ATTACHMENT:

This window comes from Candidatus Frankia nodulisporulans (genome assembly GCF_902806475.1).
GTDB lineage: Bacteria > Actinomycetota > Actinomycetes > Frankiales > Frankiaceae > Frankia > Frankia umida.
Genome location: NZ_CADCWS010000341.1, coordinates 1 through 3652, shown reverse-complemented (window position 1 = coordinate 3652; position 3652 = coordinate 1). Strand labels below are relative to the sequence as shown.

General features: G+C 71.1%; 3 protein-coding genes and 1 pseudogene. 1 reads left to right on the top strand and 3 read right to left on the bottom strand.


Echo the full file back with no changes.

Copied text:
This window comes from Candidatus Frankia nodulisporulans (genome assembly GCF_902806475.1).
GTDB lineage: Bacteria > Actinomycetota > Actinomycetes > Frankiales > Frankiaceae > Frankia > Frankia umida.
Genome location: NZ_CADCWS010000341.1, coordinates 1 through 3652, shown reverse-complemented (window position 1 = coordinate 3652; position 3652 = coordinate 1). Strand labels below are relative to the sequence as shown.

General features: G+C 71.1%; 3 protein-coding genes and 1 pseudogene. 1 reads left to right on the top strand and 3 read right to left on the bottom strand.